Sainsbury’s surprise manoeuvre
Gone are the colourful characters of yesteryear, but there’s plenty to surprise in the Home Retail Group takeover tussle, says Angus McCrone.
Ever feel nostalgic for the golden age of takeover battles, when rival bidders blasted each other and the target company in the national press – and practitioners were colourful enough to be the basis of movie characters such as Gordon Gekko and Sir Larry Wildman in Wall Street or Edward Lewis in Pretty Woman?
Echoes of those days are relatively rare in the wiser (and sadder) City of the second decade of the 21st century; and, when they do come, they tend to be at a lower pitch and a lower volume.
The early part of 2016 gave rise to one such tussle in the shape of the rival bids for Home Retail Group, owner of Argos. Neither of the bosses of the would-be bidders – Mike Coupe, chief executive of J Sainsbury, and Markus Jooste, chief executive of Steinhoff International – is likely to be the inspiration for future Hollywood characters.
However, the opening shots of this skirmish did highlight some features of the contemporary bid scene that would surprise those lions of the 1980s and 1990s.
The “possible offer” from Sainsbury’s, unveiled on 2 February and recommended by the Home Retail Group board, involved a mix of 0.321 shares of the bidder plus 55p in cash for every share in Home Retail Group. This equated to £1.1bn at the prevailing Sainsbury’s stock price.
The riposte by South African-based but German-listed Steinhoff, announced on 19 February, was for 147.2p in cash. Both this and the Sainsbury’s package added, on top of the basic deal, the expected 25p-a-share cash payout to Home Retail Group equity holders from the already-announced sale of DIY outlet Homebase for £340m to Australian conglomerate Wesfarmers.
So what about those contemporary features?
Well, for a start, both takeover approaches contained riders allowing the bidders to make a lower offer than the one outlined, in certain circumstances. In the past, there was only one way bids could go after the original gambit (and that was up), unless a period of several months elapsed, or the Takeover Panel freed the aggressor to bid lower for some specific reason.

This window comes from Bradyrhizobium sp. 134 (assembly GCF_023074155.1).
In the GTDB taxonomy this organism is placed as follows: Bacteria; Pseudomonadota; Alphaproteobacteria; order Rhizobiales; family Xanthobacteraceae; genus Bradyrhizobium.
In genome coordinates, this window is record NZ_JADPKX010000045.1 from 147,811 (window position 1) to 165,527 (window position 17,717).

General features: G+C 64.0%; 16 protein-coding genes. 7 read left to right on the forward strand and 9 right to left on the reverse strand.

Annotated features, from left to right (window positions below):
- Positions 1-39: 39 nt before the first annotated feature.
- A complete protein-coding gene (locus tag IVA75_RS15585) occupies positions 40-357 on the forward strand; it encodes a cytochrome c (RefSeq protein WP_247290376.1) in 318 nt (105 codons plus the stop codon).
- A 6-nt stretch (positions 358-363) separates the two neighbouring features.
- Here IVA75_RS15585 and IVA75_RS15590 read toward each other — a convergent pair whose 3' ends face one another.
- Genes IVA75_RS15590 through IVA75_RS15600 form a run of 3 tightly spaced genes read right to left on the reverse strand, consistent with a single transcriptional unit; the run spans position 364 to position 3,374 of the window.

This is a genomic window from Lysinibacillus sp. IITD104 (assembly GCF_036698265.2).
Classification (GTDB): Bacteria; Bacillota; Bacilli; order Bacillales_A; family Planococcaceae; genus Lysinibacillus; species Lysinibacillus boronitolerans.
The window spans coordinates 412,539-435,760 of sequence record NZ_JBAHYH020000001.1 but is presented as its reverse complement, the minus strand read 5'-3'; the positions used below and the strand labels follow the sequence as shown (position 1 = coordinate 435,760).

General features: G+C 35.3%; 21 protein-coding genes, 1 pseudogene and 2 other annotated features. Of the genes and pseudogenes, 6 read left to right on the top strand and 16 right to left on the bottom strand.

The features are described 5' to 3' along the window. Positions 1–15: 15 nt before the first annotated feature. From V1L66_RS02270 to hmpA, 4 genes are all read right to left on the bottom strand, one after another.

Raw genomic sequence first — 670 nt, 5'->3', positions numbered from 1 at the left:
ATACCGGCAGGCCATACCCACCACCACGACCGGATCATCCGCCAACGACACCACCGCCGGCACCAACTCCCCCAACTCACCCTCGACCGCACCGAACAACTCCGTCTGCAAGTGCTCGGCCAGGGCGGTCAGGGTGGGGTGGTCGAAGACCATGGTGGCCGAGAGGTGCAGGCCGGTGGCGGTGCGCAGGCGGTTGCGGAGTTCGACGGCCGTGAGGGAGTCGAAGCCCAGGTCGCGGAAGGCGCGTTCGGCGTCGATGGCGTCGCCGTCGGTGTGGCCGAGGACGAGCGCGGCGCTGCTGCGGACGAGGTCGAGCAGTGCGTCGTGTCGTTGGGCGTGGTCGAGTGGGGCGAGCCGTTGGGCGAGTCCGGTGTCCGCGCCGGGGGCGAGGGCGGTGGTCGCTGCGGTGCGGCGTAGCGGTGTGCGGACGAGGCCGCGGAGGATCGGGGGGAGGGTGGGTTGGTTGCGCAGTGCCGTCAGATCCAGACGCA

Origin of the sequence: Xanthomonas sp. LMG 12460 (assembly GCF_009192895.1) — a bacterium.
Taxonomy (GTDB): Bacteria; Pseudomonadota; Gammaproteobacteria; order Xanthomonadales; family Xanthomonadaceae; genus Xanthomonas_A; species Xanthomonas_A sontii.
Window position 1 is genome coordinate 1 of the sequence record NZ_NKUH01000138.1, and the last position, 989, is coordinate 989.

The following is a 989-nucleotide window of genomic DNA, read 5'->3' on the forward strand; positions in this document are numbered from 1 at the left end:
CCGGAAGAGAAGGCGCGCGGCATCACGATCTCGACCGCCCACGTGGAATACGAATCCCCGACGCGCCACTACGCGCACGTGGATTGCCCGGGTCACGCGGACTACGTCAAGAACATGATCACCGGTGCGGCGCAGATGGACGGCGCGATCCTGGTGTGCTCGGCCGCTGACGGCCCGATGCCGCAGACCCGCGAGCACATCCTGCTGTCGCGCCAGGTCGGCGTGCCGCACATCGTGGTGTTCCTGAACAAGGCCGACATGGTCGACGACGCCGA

A second noticeable aspect of the bids was that neither was preceded by a “dawn raid” on the target’s shares. In earlier times, snapping up a 5 per cent or 10 per cent holding in the markets prior to announcing a full bid at the same, or slightly higher, price was a standard tactic to show intent and put pressure on the target’s board. Nowadays, there may be more fear of tying up cash in a stranded shareholding if the bid fails.
A third was the fat premium to the previous share price, more swollen than most bidders would have considered offering in the past. As I have noted in this column before, obtaining a board recommendation is expensive now. Sainsbury’s put an effective 161.3p-a-share on the table, compared to the HRG price before the first statement of interest on 4 January, of just 98p.
Fourth, there was the amount of detail given on merger benefits, or “synergies”, of the part-paper offer (that by Sainsbury’s). These were estimated at £120m in the third full year after the takeover, and would result from moving Argos concessions into Sainsbury’s stores, freeing up retail space to be sold and creating cross-selling opportunities in supermarkets. In addition, there were the usual savings in head office and procurement expenses.
Refreshingly, Sainsbury’s also owned up to possible “dis-synergies” in its initial statement. These were identified as “potential cannibalisation of Argos store revenue (where an existing standalone Argos store is in the vicinity of a newly established Argos concession store within a Sainsbury’s supermarket)”.
Less refreshingly, the well-known takeover “dis-synergy” of overloaded managements struggling to deal with two companies, and the problems of integration and culture clash, was not mentioned, at least in that 2 February document. Steinhoff, which also announced in February a £662m approach for London-listed white goods retailer Darty, seemed prepared to face a double dose of this challenge.
With its bid for Home Retail Group, Sainsbury’s also appeared to have a joker in its hand; a plan to refinance the debt it takes on by attracting more retail deposits to its own Sainsbury’s Bank, to offset the acquired consumer loan book of Argos. I doubt any of the takeover kings of the 1980s or 1990s thought of that manoeuvre.